The coalition now numbers 14 states and Puerto Rico — North Carolina joined last week — and includes several states with Republican governors.
Climate Alliance, as the group is calling itself, released a report last week showing that through expanding solar power, wind energy, incentives for electric cars, building efficiency standards and other local efforts, the participating states cut greenhouse gas emissions 15 percent between 2005 and 2015, compared with 10 percent for the rest of the U.S.
Meanwhile, economic output in those states grew by 14 percent from 2005 to 2015, compared with 12 percent for the rest of the country.
Hurricane Harvey dumped 51.8 inches of rain on Texas, the all-time record for the continental U.S., and Hurricane Irma sustained 185 mph winds for 37 hours, also an all-time record.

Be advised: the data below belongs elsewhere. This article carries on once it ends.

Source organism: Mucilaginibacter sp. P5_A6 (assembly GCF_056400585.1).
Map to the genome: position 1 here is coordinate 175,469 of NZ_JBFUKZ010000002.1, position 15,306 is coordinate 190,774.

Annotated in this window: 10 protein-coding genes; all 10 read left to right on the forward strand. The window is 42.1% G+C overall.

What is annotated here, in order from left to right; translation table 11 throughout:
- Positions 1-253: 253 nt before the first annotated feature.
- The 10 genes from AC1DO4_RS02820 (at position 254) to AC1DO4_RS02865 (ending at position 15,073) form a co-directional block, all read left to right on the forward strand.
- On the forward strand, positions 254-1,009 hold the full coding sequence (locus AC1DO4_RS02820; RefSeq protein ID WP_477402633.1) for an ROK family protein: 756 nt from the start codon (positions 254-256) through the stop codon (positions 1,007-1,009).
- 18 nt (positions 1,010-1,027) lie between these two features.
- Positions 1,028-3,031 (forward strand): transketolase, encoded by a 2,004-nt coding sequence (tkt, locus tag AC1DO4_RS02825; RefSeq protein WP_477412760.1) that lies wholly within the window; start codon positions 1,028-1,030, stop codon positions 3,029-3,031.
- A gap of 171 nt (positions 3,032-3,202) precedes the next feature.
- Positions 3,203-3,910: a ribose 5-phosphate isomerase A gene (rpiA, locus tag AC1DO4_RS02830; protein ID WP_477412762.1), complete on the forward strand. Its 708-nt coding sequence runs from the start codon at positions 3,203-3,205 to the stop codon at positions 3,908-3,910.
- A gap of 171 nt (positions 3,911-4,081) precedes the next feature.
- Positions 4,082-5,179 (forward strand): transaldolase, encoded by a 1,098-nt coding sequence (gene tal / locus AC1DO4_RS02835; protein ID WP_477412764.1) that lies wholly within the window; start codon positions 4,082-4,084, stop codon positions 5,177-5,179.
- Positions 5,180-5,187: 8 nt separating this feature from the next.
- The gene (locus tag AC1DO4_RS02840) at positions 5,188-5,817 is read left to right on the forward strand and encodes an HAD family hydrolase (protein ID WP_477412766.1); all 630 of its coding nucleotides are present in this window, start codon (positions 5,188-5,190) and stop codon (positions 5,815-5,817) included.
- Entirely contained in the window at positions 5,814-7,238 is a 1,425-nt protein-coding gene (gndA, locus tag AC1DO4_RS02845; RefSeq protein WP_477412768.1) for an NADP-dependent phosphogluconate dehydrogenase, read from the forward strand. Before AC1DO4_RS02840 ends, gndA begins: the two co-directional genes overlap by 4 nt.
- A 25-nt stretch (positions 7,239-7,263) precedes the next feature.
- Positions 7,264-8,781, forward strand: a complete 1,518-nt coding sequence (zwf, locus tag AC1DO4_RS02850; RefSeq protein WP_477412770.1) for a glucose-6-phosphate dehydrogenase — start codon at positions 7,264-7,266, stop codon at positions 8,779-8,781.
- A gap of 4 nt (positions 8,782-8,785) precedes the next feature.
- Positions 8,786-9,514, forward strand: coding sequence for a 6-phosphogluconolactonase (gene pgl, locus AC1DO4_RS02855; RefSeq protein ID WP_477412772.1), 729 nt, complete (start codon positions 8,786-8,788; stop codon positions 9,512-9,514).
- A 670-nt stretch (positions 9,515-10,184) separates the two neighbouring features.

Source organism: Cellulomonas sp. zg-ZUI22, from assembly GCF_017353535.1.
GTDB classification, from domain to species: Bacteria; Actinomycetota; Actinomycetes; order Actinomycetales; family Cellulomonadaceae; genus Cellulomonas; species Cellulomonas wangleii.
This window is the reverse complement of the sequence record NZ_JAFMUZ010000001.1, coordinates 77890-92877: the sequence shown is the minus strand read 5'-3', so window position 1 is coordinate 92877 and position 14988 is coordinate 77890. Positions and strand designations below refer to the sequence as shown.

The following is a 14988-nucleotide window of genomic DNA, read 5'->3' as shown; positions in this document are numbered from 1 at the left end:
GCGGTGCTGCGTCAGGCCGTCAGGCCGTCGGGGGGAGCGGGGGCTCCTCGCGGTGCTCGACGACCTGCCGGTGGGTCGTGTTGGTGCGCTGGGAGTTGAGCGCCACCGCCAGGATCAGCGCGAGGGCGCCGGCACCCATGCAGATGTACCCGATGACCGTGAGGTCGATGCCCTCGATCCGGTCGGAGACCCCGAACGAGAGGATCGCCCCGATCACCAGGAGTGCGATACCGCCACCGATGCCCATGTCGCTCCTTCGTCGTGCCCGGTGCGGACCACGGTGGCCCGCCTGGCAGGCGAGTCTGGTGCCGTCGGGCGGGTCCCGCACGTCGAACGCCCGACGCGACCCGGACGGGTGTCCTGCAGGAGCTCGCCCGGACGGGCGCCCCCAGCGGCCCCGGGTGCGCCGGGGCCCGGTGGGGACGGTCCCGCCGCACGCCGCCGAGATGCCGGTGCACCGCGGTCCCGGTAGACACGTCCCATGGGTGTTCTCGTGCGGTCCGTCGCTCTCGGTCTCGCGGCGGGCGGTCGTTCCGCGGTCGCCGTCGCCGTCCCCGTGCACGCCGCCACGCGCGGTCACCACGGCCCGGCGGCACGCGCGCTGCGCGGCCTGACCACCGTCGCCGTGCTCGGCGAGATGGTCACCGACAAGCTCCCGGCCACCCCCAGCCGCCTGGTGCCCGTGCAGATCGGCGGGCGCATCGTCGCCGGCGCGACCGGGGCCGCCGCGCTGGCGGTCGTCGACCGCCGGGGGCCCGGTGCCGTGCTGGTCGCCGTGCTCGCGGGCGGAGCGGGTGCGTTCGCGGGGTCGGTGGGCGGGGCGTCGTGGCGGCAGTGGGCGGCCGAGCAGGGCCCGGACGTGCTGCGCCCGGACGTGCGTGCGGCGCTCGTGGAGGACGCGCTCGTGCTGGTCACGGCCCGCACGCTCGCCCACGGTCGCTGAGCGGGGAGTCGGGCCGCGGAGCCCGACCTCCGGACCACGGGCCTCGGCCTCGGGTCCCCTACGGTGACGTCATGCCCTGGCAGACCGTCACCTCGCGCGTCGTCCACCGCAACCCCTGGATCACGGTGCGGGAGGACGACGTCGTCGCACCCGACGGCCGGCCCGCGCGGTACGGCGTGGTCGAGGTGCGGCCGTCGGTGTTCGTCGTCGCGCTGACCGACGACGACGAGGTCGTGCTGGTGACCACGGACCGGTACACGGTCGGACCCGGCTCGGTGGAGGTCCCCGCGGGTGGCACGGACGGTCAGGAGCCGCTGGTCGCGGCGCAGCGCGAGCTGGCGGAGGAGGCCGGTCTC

It is important that other countries in the world perceive this, in order to prevent a global backslide.” David Victor, co-director of UC San Diego’s Laboratory on International Law and Regulation, said that although most of the states involved are Democratic, he thinks others may join, including possibly more conservative places like Iowa and Texas, which have a large wind industry, if their leaders frame the issue as supporting renewable energy rather than climate change, a more loaded political term.